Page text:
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“Ohboya!” It’s the Bonaire banded box jellyfish, a new species

The words “box jelly” may bring to mind something sweet and tasty, but the banded box jelly of Bonaire is a highly venomous jellyfish with a sting that can inflict serious pain. Recently discovered in the waters off the island of Bonaire in the Dutch Caribbean, this strong swimming creature has distinct brown to reddish-orange color bands on its tentacles and a body densely covered with warts. The warts and tentacles in turn are densely covered in poison-injecting stinging capsules. Roughly 50 sightings of this jellyfish have been confirmed since 1989, with three reported incidents of stings–one of which required hospitalization.

A scuba diver swims with Tamoya ohboya, the Bonaire box jelly fish newly discovered by Smithsonian National Museum of Natural History scientists

Swimmer with Bonaire banded box jelly Tamoya ohboya taken in Bonaire, July, 2008. (Photo by Marijke Wilhelmus)

After a thorough scientific review in which the morphology of this jellyfish was carefully compared with the morphology of several close relatives, the Bonaire banded box jelly was officially given the species name Tamoya ohboya in a public naming contest organized by the Coalition of the Public Understanding of Science. Lisa Peck, a high school marine biology teacher, submitted the winning entry “ohboya,” as she explained in part, “I bet ‘Oh Boy’ is the first thing said when a biologist or layman encounters the Bonaire Banded Box Jellyfish.” Tamoya ohboya’s new name and a detailed scientific description were published in the scientific journal “Zootaxa.” Three reference specimens are preserved in the Invertebrate Zoology Collections of the Smithsonian’s National Museum of Natural History.

Bonaire banded box jelly, St. Vincent 2008 (Photo by Ned DeLoach)

Bonaire banded box jelly, St. Vincent 2008 (Photo by Ned DeLoach)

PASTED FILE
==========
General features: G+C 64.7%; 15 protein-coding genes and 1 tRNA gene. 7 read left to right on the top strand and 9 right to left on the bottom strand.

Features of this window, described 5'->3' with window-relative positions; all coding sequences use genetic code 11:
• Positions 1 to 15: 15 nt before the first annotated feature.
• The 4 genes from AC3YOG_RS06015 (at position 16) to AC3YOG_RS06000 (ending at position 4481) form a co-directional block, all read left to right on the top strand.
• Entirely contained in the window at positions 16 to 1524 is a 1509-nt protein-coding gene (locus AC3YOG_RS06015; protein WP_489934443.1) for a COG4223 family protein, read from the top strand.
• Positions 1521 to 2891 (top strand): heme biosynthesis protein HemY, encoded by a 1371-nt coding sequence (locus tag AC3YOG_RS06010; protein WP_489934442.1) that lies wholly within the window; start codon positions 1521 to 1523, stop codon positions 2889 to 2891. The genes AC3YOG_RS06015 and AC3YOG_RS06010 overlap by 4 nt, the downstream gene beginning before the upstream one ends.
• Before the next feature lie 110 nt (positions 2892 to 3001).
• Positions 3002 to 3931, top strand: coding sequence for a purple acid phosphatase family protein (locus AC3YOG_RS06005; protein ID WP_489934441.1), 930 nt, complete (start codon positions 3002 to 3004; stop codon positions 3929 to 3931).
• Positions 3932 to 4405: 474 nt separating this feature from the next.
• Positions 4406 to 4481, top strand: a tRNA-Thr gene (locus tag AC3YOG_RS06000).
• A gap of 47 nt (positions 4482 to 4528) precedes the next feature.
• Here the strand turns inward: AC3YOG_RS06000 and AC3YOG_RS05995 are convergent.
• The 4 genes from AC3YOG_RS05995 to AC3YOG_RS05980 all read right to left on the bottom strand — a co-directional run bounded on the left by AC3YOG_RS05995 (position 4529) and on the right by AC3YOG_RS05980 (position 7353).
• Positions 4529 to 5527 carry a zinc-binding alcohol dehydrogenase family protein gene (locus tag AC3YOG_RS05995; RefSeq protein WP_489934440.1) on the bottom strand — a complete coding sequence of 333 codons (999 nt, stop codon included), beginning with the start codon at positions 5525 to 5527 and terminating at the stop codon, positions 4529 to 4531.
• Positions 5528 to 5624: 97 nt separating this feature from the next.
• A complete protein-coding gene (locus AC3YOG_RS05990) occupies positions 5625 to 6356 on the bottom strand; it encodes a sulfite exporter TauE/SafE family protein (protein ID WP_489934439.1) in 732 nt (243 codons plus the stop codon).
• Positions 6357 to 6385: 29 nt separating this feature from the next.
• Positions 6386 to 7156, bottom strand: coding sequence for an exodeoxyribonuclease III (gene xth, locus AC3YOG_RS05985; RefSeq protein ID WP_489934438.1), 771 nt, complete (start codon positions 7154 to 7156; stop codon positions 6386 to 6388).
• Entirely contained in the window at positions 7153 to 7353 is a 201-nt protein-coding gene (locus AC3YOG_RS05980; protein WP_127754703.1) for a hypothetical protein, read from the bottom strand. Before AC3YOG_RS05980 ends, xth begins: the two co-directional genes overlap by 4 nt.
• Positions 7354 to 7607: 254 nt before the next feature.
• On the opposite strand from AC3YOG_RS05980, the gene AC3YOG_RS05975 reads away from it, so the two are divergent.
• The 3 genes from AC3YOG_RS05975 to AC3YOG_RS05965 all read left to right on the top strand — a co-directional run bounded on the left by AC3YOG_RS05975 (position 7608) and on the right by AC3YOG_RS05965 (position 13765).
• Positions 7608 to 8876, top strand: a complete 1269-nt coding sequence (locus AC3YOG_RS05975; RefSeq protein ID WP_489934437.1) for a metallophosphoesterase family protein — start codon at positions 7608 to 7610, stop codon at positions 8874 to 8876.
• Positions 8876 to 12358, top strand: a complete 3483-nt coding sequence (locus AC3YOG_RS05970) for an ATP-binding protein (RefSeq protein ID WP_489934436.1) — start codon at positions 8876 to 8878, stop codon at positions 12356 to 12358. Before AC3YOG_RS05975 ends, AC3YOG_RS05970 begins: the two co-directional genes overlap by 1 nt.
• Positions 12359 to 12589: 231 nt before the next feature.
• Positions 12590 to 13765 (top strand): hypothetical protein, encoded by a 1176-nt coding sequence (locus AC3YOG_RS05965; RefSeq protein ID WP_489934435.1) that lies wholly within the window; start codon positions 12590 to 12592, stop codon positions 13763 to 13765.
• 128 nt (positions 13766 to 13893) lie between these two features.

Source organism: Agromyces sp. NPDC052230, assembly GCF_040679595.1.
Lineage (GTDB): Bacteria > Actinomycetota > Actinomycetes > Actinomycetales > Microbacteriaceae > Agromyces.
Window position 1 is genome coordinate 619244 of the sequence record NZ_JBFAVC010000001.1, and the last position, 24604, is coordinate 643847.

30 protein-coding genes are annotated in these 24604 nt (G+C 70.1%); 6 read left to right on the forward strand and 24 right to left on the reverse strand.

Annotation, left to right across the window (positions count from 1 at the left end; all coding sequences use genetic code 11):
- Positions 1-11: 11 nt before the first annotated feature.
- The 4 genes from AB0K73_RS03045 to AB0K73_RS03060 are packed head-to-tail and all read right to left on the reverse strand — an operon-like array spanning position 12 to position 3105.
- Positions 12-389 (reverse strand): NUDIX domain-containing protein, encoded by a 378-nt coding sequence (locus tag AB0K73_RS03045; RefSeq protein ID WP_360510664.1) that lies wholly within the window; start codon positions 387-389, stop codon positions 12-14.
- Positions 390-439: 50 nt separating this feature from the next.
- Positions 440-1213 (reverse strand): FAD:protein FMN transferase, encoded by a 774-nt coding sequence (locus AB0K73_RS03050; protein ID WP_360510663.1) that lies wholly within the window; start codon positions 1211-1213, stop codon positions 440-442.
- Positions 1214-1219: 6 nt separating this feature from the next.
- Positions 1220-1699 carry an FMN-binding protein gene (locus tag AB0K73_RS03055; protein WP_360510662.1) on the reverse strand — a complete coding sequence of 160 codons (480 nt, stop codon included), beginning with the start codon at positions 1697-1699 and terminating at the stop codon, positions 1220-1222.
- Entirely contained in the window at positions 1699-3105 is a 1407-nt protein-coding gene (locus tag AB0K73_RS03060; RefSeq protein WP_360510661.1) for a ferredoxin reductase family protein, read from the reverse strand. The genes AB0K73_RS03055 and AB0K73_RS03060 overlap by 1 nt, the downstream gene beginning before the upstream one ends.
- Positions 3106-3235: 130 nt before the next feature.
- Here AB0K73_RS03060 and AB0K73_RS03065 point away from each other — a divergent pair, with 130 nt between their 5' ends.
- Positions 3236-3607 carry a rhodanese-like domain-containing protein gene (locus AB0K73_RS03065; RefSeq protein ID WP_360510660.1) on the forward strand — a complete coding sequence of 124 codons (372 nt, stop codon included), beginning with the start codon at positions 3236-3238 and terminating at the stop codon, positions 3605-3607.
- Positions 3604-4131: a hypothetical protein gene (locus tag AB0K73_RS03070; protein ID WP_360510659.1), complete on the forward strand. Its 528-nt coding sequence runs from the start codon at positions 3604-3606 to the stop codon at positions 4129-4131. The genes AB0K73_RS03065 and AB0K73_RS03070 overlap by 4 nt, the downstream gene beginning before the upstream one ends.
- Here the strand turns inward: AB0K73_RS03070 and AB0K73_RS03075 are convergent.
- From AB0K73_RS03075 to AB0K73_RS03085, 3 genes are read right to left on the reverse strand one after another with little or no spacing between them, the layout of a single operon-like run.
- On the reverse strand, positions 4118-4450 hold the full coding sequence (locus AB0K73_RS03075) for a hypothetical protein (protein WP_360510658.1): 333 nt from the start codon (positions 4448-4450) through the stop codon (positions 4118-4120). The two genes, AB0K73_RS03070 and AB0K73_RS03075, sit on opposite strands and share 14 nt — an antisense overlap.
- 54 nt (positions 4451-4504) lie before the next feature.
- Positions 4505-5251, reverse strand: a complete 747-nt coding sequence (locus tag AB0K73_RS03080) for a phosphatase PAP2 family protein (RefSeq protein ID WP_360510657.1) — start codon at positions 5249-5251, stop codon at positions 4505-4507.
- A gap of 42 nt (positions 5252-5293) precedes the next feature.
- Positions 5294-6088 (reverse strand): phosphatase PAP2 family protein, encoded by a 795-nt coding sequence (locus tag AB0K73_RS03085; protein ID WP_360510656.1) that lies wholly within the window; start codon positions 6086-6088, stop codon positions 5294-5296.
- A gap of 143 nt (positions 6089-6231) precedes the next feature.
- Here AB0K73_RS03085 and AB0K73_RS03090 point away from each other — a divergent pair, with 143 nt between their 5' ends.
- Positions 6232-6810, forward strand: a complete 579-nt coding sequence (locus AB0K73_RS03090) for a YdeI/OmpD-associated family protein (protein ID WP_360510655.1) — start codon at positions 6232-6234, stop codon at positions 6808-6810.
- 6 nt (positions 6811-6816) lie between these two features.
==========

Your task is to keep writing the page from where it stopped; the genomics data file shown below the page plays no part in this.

Box jellies are so named because their bodies are box shaped, rather than bell shaped like most other jellyfish.  “There are more than 1,000 known species of jellyfish. The box jellies make up a small group of around 50,” says the description’s chief author Allen Collins, curator of Invertebrate Zoology at the Smithsonian’s National Museum of Natural History and biologist at the National Oceanographic and Atmospheric Administration.  “Box jellies are special, because unlike other jellyfish they are capable of vision. They have complex eyes complete with a retina and cornea,” Collins says. Compared to other jellyfish, their vision allows them more maneuverability—they can swim around things, fewer wash up on shore and some can even recognize each other by sex, which helps with mating.

Microscopic view of an undischarged nematocyst from Tamoya ohboya (Nematocyst prepared, photographed, and labeled by Tara Lynn)

Microscopic view of an undischarged nematocyst from Tamoya ohboya (Nematocyst prepared, photographed, and labeled by Tara Lynn)

In addition, Collins continues, “some of the box jellies are highly venomous and have the ability to kill people quickly.  One notorious box jelly from northern Australia can kill a human in about five minutes.”  Box jellies eat small crustaceans and fish which they paralyze with their venomous stinging capsules. The minute capsules, known as nematocysts, consist of a barbed lancet, a long shaft, and  a venom reservoir.  When triggered, the shaft comes out in one of the fastest known biological events at up to 5-million g’s of acceleration.  Thousands of nematocysts cover each square inch of a box jellies’ body. Sea turtles and ocean sunfish eat box jellies despite their ability to sting. Scientists advise caution when dealing with Tamoya ohboya.


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